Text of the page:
Legislature • Critics say offenders may not get needed help if change is approved.
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Advocates against domestic violence worry that a single word change in a proposed Senate bill could have big impacts on treatment for offenders.
SB206, sponsored by Sen. Lyle Hillyard, R-Logan, largely addresses proposed changes to jail release processes for Utahns arrested for domestic violence.
But advocates take issue with a one-word change on the last line of the bill, which would make treatment or therapy optional for those convicted of domestic abuse.
Currently, Utah law reads that a judge "shall" order a defendant to complete treatment or therapy. The proposed bill would change the language to that a judge "may" order treatment.
"It's one tiny word," said Jenn Oxborrow, executive director of the Utah Domestic Violence Coalition, "from 'shall' to 'may,' which means that treatment would become optional. It's a huge thing."
Oxborrow said Utah already lags behind the national standard in terms of treatment for abusers. She said there are an average of 26 weeks of mandated therapy nationwide. In Utah, most offenders receive a maximum of 16 weeks.
She fears that if SB206 passes, some offenders wouldn't get needed treatment that could help reduce the likelihood of future violence. She added that 39 percent of those who murder their domestic partners have had previous criminal histories.
"They're already falling through the gaps," Oxborrow said. "And we're about to make the statute weaker."
Derrik Tollefson, a professor at Utah State University who has specialized in domestic-violence treatment, said he, too, has concerns about the bill. He worries about judges making treatment decisions on cases in which they have not had adequate time to review the situation.
"Frankly, [the judges] have very limited contact with these cases," Tollefson said, "And I think given the potential danger associated with domestic-violence cases, that they deserve a longer look."
Tollefson said that instead of simply changing the wording of a law, it would be better to put a system in place in which offenders are required to be evaluated and then a judge can decide whether treatment is necessary.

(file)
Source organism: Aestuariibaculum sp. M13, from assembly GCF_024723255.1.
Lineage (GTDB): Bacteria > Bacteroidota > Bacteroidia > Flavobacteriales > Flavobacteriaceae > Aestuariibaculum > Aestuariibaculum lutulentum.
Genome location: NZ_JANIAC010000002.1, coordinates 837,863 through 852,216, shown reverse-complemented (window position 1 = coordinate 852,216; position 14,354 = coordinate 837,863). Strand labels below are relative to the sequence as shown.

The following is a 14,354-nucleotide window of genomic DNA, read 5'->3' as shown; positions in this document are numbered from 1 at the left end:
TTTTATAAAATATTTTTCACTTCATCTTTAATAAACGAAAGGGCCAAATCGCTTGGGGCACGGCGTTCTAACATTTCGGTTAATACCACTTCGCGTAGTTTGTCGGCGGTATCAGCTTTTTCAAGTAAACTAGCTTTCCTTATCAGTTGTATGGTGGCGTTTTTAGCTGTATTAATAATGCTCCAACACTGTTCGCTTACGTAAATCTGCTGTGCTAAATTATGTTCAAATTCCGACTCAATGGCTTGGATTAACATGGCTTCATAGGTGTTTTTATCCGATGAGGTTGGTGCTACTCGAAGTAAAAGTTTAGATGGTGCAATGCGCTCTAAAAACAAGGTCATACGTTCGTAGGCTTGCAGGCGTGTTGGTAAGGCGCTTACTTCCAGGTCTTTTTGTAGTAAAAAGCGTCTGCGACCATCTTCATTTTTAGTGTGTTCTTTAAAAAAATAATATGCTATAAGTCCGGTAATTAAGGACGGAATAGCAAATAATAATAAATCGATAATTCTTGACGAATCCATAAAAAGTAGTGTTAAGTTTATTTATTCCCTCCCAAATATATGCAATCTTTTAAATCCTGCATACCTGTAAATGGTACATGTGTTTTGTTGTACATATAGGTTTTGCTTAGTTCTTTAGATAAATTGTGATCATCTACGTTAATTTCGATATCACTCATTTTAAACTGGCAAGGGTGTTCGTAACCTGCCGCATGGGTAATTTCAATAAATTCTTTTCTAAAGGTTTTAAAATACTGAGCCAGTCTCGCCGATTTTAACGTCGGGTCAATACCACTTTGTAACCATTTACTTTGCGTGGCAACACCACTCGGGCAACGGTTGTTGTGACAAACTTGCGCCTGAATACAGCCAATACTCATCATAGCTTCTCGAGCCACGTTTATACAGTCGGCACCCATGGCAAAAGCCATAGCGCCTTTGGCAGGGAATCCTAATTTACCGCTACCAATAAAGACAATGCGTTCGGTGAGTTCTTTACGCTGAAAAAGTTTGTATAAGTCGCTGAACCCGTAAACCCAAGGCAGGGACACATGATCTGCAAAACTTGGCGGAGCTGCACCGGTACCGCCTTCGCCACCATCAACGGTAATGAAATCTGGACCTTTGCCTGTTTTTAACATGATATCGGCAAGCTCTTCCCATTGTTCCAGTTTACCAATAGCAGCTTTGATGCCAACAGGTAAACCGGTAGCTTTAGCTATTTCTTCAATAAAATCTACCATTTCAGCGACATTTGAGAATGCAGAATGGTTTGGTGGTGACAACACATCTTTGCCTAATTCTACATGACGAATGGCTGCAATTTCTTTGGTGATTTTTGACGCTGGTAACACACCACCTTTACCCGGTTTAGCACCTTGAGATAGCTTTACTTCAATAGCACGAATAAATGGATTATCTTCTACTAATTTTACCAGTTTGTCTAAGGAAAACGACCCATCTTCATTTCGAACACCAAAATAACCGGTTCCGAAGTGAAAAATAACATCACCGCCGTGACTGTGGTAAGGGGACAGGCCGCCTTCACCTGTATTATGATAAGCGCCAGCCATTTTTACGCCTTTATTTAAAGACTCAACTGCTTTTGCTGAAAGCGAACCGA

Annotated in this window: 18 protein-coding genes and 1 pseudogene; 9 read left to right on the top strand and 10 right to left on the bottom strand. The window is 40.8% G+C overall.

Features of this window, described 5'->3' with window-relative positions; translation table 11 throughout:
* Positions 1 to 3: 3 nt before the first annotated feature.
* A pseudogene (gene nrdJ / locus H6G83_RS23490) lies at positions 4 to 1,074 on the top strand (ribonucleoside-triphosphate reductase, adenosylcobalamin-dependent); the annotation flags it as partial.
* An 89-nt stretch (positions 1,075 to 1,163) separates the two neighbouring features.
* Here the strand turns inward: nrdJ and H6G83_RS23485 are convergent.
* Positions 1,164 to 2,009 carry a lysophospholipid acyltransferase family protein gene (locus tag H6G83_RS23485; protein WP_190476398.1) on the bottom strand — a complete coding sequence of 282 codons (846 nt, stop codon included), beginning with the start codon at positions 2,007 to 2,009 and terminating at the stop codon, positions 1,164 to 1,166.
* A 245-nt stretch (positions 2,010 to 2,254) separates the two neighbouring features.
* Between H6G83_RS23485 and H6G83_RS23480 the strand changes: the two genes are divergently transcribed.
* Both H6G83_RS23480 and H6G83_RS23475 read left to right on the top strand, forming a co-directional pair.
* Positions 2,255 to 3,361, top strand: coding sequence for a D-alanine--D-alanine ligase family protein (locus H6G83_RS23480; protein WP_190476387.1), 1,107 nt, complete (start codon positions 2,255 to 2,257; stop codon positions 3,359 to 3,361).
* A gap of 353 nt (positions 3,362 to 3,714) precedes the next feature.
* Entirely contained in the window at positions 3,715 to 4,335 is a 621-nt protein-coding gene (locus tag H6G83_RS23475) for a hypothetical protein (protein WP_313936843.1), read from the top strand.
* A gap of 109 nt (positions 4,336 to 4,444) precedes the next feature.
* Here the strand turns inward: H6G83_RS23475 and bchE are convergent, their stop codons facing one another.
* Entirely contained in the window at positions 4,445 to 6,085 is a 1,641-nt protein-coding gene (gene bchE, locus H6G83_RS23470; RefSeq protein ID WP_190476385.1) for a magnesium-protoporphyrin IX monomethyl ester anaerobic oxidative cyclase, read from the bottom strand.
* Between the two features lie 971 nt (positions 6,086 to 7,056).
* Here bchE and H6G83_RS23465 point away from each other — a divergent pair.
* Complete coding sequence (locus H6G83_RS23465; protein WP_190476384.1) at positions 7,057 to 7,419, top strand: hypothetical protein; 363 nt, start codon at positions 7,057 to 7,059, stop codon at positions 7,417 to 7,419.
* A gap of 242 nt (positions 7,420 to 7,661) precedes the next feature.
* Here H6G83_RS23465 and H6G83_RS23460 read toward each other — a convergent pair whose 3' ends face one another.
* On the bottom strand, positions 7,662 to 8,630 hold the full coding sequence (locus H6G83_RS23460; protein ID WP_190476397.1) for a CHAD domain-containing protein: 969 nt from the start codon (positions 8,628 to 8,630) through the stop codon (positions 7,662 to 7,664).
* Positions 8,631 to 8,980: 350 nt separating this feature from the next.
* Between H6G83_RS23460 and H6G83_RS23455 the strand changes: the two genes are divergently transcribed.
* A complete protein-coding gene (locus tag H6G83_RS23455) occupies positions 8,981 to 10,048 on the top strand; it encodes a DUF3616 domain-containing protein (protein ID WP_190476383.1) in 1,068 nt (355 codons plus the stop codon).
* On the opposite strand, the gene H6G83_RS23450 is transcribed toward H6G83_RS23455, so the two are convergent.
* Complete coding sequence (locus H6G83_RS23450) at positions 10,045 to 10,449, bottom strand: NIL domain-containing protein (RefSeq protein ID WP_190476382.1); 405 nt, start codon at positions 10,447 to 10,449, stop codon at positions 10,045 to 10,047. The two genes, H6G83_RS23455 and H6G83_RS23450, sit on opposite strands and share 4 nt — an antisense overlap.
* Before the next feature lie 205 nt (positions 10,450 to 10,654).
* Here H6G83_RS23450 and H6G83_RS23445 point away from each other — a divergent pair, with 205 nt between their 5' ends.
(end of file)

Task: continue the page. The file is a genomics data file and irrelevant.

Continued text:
"Domestic-violence offenders are a complex and potentially very dangerous population, some of them," he said. "And we really need to have people who have expertise in this to do evaluations and then give [recommendations]."
But Jennifer Valencia, director of the Utah Sentencing Commission, said no research supports the notion that treatment or therapy reduces recidivism. She said some providers in Utah offer cheap therapy options with questionable treatments, like watching videos or going to a yoga class.
Valencia said blanket requirements for counseling also causes some defendants to pay for counseling in cases that don't make sense.
"If there's two roommates or two brothers [who are cohabitants], it's mandated if they are convicted of domestic violence," she said. "They have to provide the financial resources for that service, but it may make no sense."
Valencia agrees that offenders should be getting assessments before a judge requires therapy, but called the current treatment requirement "bad policy."
She added that judges have had training and education that will help them decide whether to order treatment.
SB206 also proposes small changes to jail release agreements, Valencia said. It would establish a process in which a person who is arrested for domestic violence would have to sign an agreement to get out of jail that promises that person would not have contact with the victim, among other restrictions. A court hearing then would be scheduled within 96 hours, Valencia said, at which prosecutors could either file charges, ask for an extension or the jail release agreement expires.
Valencia said current law does not require a court hearing within a window of time, and the proposed bill would change this to ensure due process.
The bill cleared the Senate on Friday and is now headed to the House.